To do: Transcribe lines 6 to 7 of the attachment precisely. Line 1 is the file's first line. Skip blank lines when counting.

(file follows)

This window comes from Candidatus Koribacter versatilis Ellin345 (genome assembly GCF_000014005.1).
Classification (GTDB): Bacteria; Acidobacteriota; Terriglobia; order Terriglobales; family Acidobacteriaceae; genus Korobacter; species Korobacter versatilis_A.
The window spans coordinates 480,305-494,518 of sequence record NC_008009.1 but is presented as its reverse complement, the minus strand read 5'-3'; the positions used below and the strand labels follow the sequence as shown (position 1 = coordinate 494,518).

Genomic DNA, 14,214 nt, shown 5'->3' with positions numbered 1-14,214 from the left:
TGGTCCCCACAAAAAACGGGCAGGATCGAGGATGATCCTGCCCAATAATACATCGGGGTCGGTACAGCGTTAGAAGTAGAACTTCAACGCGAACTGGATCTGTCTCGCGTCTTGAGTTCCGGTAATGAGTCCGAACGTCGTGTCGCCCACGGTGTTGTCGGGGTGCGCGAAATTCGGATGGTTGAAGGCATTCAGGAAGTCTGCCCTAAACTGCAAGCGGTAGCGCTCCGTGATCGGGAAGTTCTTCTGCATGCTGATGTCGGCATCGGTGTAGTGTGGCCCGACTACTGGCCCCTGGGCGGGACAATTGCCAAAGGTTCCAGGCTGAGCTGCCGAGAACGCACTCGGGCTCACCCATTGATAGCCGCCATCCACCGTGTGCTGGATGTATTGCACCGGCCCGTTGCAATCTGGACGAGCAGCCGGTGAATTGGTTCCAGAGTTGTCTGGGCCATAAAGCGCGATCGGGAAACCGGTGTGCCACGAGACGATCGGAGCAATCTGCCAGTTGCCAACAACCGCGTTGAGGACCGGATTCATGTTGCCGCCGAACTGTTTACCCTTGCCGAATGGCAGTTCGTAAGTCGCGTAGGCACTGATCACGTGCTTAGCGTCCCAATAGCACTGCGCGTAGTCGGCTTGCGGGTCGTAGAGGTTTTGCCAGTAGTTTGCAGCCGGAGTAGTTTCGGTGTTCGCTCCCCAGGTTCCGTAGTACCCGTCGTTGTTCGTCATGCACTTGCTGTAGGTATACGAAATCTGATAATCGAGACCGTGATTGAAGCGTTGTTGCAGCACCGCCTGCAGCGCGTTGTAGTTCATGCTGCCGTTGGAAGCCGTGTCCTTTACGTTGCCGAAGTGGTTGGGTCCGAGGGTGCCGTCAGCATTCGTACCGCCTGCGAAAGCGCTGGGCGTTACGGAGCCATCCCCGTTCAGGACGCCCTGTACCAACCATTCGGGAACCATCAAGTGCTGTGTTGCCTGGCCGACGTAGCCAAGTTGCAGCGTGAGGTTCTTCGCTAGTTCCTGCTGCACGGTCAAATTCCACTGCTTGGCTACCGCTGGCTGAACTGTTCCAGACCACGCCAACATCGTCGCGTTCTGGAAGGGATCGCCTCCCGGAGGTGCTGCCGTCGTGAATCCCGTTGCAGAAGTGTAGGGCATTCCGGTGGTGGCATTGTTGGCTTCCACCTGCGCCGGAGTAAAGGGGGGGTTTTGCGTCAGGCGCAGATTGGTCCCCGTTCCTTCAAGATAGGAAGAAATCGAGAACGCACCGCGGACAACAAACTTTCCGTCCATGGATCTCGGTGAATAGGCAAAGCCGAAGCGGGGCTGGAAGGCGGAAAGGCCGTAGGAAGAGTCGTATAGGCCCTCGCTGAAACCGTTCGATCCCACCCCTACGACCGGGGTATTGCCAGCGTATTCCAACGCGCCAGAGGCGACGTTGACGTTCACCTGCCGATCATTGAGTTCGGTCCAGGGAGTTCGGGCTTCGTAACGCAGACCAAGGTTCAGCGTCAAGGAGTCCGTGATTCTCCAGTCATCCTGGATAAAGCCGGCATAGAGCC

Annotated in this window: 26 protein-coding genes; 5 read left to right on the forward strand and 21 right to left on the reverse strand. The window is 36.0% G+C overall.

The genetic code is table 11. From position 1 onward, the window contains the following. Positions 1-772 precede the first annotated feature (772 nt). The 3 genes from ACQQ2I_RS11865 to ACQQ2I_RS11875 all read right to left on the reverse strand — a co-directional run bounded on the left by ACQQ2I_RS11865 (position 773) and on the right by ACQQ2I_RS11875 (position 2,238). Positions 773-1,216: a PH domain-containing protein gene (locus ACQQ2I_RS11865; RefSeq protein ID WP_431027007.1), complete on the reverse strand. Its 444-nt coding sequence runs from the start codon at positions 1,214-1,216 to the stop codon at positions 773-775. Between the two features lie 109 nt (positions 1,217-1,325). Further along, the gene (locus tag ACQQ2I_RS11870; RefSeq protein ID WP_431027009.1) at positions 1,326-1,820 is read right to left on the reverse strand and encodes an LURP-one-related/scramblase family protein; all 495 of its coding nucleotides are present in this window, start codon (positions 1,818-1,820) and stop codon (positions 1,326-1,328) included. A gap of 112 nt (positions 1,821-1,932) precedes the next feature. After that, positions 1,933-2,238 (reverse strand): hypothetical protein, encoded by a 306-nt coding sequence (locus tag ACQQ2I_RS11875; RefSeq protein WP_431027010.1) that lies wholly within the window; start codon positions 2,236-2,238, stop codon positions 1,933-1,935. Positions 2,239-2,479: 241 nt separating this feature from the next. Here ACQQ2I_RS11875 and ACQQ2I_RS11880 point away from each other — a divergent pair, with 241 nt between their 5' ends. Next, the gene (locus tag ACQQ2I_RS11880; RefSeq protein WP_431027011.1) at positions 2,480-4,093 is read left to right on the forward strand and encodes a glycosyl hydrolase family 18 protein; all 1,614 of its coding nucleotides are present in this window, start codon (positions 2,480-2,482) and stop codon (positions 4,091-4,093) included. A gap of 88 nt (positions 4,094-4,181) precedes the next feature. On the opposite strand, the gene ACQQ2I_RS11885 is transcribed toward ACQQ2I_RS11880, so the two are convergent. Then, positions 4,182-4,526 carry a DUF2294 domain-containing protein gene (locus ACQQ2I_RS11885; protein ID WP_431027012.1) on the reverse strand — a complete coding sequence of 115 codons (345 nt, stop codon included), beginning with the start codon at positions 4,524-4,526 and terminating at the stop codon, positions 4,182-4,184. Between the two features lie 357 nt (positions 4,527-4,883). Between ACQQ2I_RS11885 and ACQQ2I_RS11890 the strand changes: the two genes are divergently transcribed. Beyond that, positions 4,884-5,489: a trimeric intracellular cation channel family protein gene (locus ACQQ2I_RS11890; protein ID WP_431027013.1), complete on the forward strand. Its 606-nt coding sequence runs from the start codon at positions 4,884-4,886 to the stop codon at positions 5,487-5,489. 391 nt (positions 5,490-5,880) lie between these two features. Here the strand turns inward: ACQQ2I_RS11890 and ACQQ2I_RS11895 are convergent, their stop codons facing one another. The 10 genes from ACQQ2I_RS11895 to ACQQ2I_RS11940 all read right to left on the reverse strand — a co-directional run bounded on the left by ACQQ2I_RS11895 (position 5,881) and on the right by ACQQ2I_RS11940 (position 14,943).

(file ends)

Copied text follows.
Annotated in this window: 26 protein-coding genes; 5 read left to right on the forward strand and 21 right to left on the reverse strand. The window is 36.0% G+C overall.

The genetic code is table 11. From position 1 onward, the window contains the following. Positions 1-772 precede the first annotated feature (772 nt). The 3 genes from ACQQ2I_RS11865 to ACQQ2I_RS11875 all read right to left on the reverse strand — a co-directional run bounded on the left by ACQQ2I_RS11865 (position 773) and on the right by ACQQ2I_RS11875 (position 2,238). Positions 773-1,216: a PH domain-containing protein gene (locus ACQQ2I_RS11865; RefSeq protein ID WP_431027007.1), complete on the reverse strand. Its 444-nt coding sequence runs from the start codon at positions 1,214-1,216 to the stop codon at positions 773-775. Between the two features lie 109 nt (positions 1,217-1,325). Further along, the gene (locus tag ACQQ2I_RS11870; RefSeq protein ID WP_431027009.1) at positions 1,326-1,820 is read right to left on the reverse strand and encodes an LURP-one-related/scramblase family protein; all 495 of its coding nucleotides are present in this window, start codon (positions 1,818-1,820) and stop codon (positions 1,326-1,328) included. A gap of 112 nt (positions 1,821-1,932) precedes the next feature. After that, positions 1,933-2,238 (reverse strand): hypothetical protein, encoded by a 306-nt coding sequence (locus tag ACQQ2I_RS11875; RefSeq protein WP_431027010.1) that lies wholly within the window; start codon positions 2,236-2,238, stop codon positions 1,933-1,935. Positions 2,239-2,479: 241 nt separating this feature from the next. Here ACQQ2I_RS11875 and ACQQ2I_RS11880 point away from each other — a divergent pair, with 241 nt between their 5' ends. Next, the gene (locus tag ACQQ2I_RS11880; RefSeq protein WP_431027011.1) at positions 2,480-4,093 is read left to right on the forward strand and encodes a glycosyl hydrolase family 18 protein; all 1,614 of its coding nucleotides are present in this window, start codon (positions 2,480-2,482) and stop codon (positions 4,091-4,093) included. A gap of 88 nt (positions 4,094-4,181) precedes the next feature. On the opposite strand, the gene ACQQ2I_RS11885 is transcribed toward ACQQ2I_RS11880, so the two are convergent. Then, positions 4,182-4,526 carry a DUF2294 domain-containing protein gene (locus ACQQ2I_RS11885; protein ID WP_431027012.1) on the reverse strand — a complete coding sequence of 115 codons (345 nt, stop codon included), beginning with the start codon at positions 4,524-4,526 and terminating at the stop codon, positions 4,182-4,184. Between the two features lie 357 nt (positions 4,527-4,883). Between ACQQ2I_RS11885 and ACQQ2I_RS11890 the strand changes: the two genes are divergently transcribed. Beyond that, positions 4,884-5,489: a trimeric intracellular cation channel family protein gene (locus ACQQ2I_RS11890; protein ID WP_431027013.1), complete on the forward strand. Its 606-nt coding sequence runs from the start codon at positions 4,884-4,886 to the stop codon at positions 5,487-5,489. 391 nt (positions 5,490-5,880) lie between these two features. Here the strand turns inward: ACQQ2I_RS11890 and ACQQ2I_RS11895 are convergent, their stop codons facing one another. The 10 genes from ACQQ2I_RS11895 to ACQQ2I_RS11940 all read right to left on the reverse strand — a co-directional run bounded on the left by ACQQ2I_RS11895 (position 5,881) and on the right by ACQQ2I_RS11940 (position 14,943).